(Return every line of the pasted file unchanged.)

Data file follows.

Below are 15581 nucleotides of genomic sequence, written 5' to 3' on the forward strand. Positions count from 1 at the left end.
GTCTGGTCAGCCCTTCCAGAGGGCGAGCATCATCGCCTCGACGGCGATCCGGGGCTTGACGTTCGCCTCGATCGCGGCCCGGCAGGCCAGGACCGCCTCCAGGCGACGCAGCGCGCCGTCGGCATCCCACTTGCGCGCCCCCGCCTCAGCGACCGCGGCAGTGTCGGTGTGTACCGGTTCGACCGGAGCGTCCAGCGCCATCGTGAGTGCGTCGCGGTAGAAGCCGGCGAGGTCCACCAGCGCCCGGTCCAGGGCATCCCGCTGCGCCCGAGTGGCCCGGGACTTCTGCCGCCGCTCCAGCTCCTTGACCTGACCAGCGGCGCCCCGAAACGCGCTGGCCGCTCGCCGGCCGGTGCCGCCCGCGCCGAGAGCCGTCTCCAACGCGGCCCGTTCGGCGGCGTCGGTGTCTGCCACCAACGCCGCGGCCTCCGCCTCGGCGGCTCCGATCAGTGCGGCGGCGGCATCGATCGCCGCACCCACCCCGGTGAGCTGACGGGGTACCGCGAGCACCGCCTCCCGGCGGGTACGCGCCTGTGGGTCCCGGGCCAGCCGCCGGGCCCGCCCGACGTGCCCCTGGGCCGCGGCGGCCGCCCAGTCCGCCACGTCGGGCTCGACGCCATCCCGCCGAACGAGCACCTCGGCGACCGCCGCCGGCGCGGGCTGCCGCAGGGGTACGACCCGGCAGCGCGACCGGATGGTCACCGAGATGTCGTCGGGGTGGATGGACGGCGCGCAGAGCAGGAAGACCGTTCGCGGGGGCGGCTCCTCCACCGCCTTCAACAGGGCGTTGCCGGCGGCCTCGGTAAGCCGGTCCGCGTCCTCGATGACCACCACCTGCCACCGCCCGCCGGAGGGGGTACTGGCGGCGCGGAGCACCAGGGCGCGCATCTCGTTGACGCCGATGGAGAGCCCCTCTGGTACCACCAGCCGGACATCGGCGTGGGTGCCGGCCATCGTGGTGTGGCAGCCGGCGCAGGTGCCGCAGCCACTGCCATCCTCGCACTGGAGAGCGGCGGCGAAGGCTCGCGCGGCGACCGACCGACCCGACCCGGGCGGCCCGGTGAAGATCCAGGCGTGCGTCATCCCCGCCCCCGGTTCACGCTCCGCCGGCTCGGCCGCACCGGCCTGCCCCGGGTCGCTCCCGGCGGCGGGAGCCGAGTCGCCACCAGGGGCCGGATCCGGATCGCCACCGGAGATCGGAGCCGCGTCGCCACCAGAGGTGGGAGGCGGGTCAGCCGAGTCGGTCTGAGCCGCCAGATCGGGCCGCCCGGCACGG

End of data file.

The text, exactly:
Below are 15581 nucleotides of genomic sequence, written 5' to 3' on the forward strand. Positions count from 1 at the left end.
GTCTGGTCAGCCCTTCCAGAGGGCGAGCATCATCGCCTCGACGGCGATCCGGGGCTTGACGTTCGCCTCGATCGCGGCCCGGCAGGCCAGGACCGCCTCCAGGCGACGCAGCGCGCCGTCGGCATCCCACTTGCGCGCCCCCGCCTCAGCGACCGCGGCAGTGTCGGTGTGTACCGGTTCGACCGGAGCGTCCAGCGCCATCGTGAGTGCGTCGCGGTAGAAGCCGGCGAGGTCCACCAGCGCCCGGTCCAGGGCATCCCGCTGCGCCCGAGTGGCCCGGGACTTCTGCCGCCGCTCCAGCTCCTTGACCTGACCAGCGGCGCCCCGAAACGCGCTGGCCGCTCGCCGGCCGGTGCCGCCCGCGCCGAGAGCCGTCTCCAACGCGGCCCGTTCGGCGGCGTCGGTGTCTGCCACCAACGCCGCGGCCTCCGCCTCGGCGGCTCCGATCAGTGCGGCGGCGGCATCGATCGCCGCACCCACCCCGGTGAGCTGACGGGGTACCGCGAGCACCGCCTCCCGGCGGGTACGCGCCTGTGGGTCCCGGGCCAGCCGCCGGGCCCGCCCGACGTGCCCCTGGGCCGCGGCGGCCGCCCAGTCCGCCACGTCGGGCTCGACGCCATCCCGCCGAACGAGCACCTCGGCGACCGCCGCCGGCGCGGGCTGCCGCAGGGGTACGACCCGGCAGCGCGACCGGATGGTCACCGAGATGTCGTCGGGGTGGATGGACGGCGCGCAGAGCAGGAAGACCGTTCGCGGGGGCGGCTCCTCCACCGCCTTCAACAGGGCGTTGCCGGCGGCCTCGGTAAGCCGGTCCGCGTCCTCGATGACCACCACCTGCCACCGCCCGCCGGAGGGGGTACTGGCGGCGCGGAGCACCAGGGCGCGCATCTCGTTGACGCCGATGGAGAGCCCCTCTGGTACCACCAGCCGGACATCGGCGTGGGTGCCGGCCATCGTGGTGTGGCAGCCGGCGCAGGTGCCGCAGCCACTGCCATCCTCGCACTGGAGAGCGGCGGCGAAGGCTCGCGCGGCGACCGACCGACCCGACCCGGGCGGCCCGGTGAAGATCCAGGCGTGCGTCATCCCCGCCCCCGGTTCACGCTCCGCCGGCTCGGCCGCACCGGCCTGCCCCGGGTCGCTCCCGGCGGCGGGAGCCGAGTCGCCACCAGGGGCCGGATCCGGATCGCCACCGGAGATCGGAGCCGCGTCGCCACCAGAGGTGGGAGGCGGGTCAGCCGAGTCGGTCTGAGCCGCCAGATCGGGCCGCCCGGCACGG